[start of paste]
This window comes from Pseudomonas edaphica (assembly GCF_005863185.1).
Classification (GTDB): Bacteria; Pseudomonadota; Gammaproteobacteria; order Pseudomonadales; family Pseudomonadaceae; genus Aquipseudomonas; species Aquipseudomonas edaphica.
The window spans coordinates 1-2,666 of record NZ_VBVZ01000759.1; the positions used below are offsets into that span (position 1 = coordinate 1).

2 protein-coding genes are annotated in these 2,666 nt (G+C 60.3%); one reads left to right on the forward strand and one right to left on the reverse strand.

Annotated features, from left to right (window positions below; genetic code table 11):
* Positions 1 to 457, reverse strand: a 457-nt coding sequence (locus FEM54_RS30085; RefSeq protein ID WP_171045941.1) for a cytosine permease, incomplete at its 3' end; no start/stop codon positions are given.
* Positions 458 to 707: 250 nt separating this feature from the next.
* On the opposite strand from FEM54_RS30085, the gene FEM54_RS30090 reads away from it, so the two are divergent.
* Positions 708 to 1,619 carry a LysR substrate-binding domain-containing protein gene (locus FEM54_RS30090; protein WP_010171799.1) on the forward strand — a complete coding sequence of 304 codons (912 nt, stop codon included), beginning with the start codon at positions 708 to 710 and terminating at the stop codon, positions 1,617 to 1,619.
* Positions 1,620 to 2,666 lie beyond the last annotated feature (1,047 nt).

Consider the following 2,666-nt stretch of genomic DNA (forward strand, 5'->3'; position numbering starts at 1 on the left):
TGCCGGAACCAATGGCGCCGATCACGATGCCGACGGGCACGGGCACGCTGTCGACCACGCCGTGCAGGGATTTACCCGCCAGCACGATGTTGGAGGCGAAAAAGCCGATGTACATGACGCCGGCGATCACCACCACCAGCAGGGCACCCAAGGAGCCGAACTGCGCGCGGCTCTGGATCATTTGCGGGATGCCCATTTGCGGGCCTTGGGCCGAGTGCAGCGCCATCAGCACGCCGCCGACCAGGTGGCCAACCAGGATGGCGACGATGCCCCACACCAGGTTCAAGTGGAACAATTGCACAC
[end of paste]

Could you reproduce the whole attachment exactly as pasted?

This window comes from Pseudomonas edaphica (assembly GCF_005863185.1).
Classification (GTDB): Bacteria; Pseudomonadota; Gammaproteobacteria; order Pseudomonadales; family Pseudomonadaceae; genus Aquipseudomonas; species Aquipseudomonas edaphica.
The window spans coordinates 1-2,666 of record NZ_VBVZ01000759.1; the positions used below are offsets into that span (position 1 = coordinate 1).

2 protein-coding genes are annotated in these 2,666 nt (G+C 60.3%); one reads left to right on the forward strand and one right to left on the reverse strand.

Annotated features, from left to right (window positions below; genetic code table 11):
* Positions 1 to 457, reverse strand: a 457-nt coding sequence (locus FEM54_RS30085; RefSeq protein ID WP_171045941.1) for a cytosine permease, incomplete at its 3' end; no start/stop codon positions are given.
* Positions 458 to 707: 250 nt separating this feature from the next.
* On the opposite strand from FEM54_RS30085, the gene FEM54_RS30090 reads away from it, so the two are divergent.
* Positions 708 to 1,619 carry a LysR substrate-binding domain-containing protein gene (locus FEM54_RS30090; protein WP_010171799.1) on the forward strand — a complete coding sequence of 304 codons (912 nt, stop codon included), beginning with the start codon at positions 708 to 710 and terminating at the stop codon, positions 1,617 to 1,619.
* Positions 1,620 to 2,666 lie beyond the last annotated feature (1,047 nt).

Consider the following 2,666-nt stretch of genomic DNA (forward strand, 5'->3'; position numbering starts at 1 on the left):
TGCCGGAACCAATGGCGCCGATCACGATGCCGACGGGCACGGGCACGCTGTCGACCACGCCGTGCAGGGATTTACCCGCCAGCACGATGTTGGAGGCGAAAAAGCCGATGTACATGACGCCGGCGATCACCACCACCAGCAGGGCACCCAAGGAGCCGAACTGCGCGCGGCTCTGGATCATTTGCGGGATGCCCATTTGCGGGCCTTGGGCCGAGTGCAGCGCCATCAGCACGCCGCCGACCAGGTGGCCAACCAGGATGGCGACGATGCCCCACACCAGGTTCAAGTGGAACAATTGCACAC